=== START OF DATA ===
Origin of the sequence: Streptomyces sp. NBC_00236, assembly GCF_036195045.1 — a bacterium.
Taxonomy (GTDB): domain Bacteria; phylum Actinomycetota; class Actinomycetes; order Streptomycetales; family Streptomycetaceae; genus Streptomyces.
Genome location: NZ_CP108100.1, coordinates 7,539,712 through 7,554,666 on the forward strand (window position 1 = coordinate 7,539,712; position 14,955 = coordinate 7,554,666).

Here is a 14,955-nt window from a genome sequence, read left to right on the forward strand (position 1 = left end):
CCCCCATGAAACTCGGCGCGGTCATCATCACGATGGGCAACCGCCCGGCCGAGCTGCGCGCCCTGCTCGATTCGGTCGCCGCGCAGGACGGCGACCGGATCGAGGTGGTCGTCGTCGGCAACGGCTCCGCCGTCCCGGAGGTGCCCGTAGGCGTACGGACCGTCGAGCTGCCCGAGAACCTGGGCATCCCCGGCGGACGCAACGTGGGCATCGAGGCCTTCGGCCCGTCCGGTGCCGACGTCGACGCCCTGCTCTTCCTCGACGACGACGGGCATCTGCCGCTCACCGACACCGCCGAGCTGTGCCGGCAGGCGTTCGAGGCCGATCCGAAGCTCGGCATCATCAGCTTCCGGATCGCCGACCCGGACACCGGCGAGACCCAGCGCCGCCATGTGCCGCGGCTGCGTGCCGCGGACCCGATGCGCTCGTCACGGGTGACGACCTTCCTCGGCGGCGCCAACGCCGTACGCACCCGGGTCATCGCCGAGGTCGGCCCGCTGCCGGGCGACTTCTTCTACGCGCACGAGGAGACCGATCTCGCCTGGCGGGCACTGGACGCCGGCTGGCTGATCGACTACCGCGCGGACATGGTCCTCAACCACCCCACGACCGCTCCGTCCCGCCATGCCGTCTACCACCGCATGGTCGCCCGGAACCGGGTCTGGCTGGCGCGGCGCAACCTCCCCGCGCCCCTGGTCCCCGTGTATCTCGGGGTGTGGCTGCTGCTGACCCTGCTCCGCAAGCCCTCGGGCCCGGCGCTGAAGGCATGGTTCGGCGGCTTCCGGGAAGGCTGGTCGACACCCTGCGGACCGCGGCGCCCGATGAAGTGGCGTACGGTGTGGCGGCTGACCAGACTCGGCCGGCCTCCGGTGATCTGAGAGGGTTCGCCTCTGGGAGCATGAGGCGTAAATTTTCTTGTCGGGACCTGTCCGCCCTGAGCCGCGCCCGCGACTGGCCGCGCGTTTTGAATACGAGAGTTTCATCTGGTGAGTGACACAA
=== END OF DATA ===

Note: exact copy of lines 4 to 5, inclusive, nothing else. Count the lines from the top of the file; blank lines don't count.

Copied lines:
Here is a 14,955-nt window from a genome sequence, read left to right on the forward strand (position 1 = left end):
CCCCCATGAAACTCGGCGCGGTCATCATCACGATGGGCAACCGCCCGGCCGAGCTGCGCGCCCTGCTCGATTCGGTCGCCGCGCAGGACGGCGACCGGATCGAGGTGGTCGTCGTCGGCAACGGCTCCGCCGTCCCGGAGGTGCCCGTAGGCGTACGGACCGTCGAGCTGCCCGAGAACCTGGGCATCCCCGGCGGACGCAACGTGGGCATCGAGGCCTTCGGCCCGTCCGGTGCCGACGTCGACGCCCTGCTCTTCCTCGACGACGACGGGCATCTGCCGCTCACCGACACCGCCGAGCTGTGCCGGCAGGCGTTCGAGGCCGATCCGAAGCTCGGCATCATCAGCTTCCGGATCGCCGACCCGGACACCGGCGAGACCCAGCGCCGCCATGTGCCGCGGCTGCGTGCCGCGGACCCGATGCGCTCGTCACGGGTGACGACCTTCCTCGGCGGCGCCAACGCCGTACGCACCCGGGTCATCGCCGAGGTCGGCCCGCTGCCGGGCGACTTCTTCTACGCGCACGAGGAGACCGATCTCGCCTGGCGGGCACTGGACGCCGGCTGGCTGATCGACTACCGCGCGGACATGGTCCTCAACCACCCCACGACCGCTCCGTCCCGCCATGCCGTCTACCACCGCATGGTCGCCCGGAACCGGGTCTGGCTGGCGCGGCGCAACCTCCCCGCGCCCCTGGTCCCCGTGTATCTCGGGGTGTGGCTGCTGCTGACCCTGCTCCGCAAGCCCTCGGGCCCGGCGCTGAAGGCATGGTTCGGCGGCTTCCGGGAAGGCTGGTCGACACCCTGCGGACCGCGGCGCCCGATGAAGTGGCGTACGGTGTGGCGGCTGACCAGACTCGGCCGGCCTCCGGTGATCTGAGAGGGTTCGCCTCTGGGAGCATGAGGCGTAAATTTTCTTGTCGGGACCTGTCCGCCCTGAGCCGCGCCCGCGACTGGCCGCGCGTTTTGAATACGAGAGTTTCATCTGGTGAGTGACACAA